I also rented a bicycle, but it rained way too much to really take advantage of it. Paul vetoed the idea of riding in the rain, but we did take a boat ride down the Spree River for an architecture tour. We were terrible tourists, talking the whole time and hardly listening to the explanations of buildings. At one point, Paul said, “I wish they would say all this in English!” not realizing that they had been doing a dual language broadcast the entire trip. He Pauled it™ (I know it won’t catch on, but if it does…)

Rainy Boat

We were the only ones on the upper deck of the boat, me in my Muji raincoat, and Paul with his unforgotten umbrella. Me with a beer, and Paul with his Coke lite. Two brothers, just taking it easy in Berlin.

Muji raincoat


The scarf that is now lost.

When I first saw Paul at the hotel, he reached out to shake my hand, and I said, “Brothers don’t shake hands! Brothers hug!” And I hugged him. He noncomittally replied that, “Sometimes brothers do shake hands.” You have to give to Paul. He is logical and rational.

The cool thing is that despite him being 14 years older than I, we still have enough in common to carry on a decent conversation. I am honestly so socially anxious and self-conscious that I can deliberate for weeks wondering what I will talk about with someone for however long I am with them, worried about awkward silences and miscommunicated mutterings.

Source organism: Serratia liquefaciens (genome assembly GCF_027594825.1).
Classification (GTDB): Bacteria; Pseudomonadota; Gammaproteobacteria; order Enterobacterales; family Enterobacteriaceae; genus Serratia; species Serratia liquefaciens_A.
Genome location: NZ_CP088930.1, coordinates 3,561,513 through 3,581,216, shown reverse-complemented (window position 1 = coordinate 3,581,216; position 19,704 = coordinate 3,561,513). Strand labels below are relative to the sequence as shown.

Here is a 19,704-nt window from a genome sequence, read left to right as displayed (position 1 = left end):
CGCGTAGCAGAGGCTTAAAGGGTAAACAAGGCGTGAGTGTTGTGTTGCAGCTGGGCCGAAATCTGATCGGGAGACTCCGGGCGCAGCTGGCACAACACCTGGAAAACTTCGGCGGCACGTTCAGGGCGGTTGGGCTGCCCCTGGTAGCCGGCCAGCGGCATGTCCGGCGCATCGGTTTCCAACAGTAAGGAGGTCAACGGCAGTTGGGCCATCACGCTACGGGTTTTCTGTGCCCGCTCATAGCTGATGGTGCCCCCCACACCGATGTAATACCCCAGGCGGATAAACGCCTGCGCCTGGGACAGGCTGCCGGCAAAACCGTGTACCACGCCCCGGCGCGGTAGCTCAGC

You can see the scarf in this photo if you look closely.

But we spent two whole days together, and I genuinely laughed out loud plenty of times. And only a brother would understand my Larry David-like moment in the Irish Pub when we watched the Russian Grand Prix in the smoking room because the bartender promised we could have sound in there, but then he couldn’t get the sound to work. When I asked to see the remote control, he refused to let me see it.

So in a moment of privacy, I thought I could adjust the t.v. using the built-in controls to turn on the sound. I accidentally pushed the “Source” button, and that was it. The Samsung went black, and not a minute later, the bartender came in and yelled at me telling me not to touch the t.v.

The TV

I felt unwelcome. This was, of course, after I had already broken the ashtray but before losing the scarf.

But Paul had my back. Because, although brothers may not always hug, they will always have your back. Most of the time.


Side Note:

Paul at Museum

We did do a cultural thing for those of you who are thinking that we are uncultured slobs. Paul took me to the Topography of Terror museum. Here, I learned a little more about how Hitler and his cronies took control of Germany and began the Nazi nightmare. The photos are simply stunning, and the whole display is a bit overwhelming. The history of Berlin is still confounding to me. Whenever I think of a walled city in the heart of East Germany… dividing these people… it just hurts.

Another thing we both agree on is how cool old buildings and bridges and structures are. I think most people agree about that which always makes you wonder, why don’t they make things like that anymore? And I don’t mean the style, but the elements that cost a little bit more to add flare and interest to everything.

Berlin Architecture and other Photos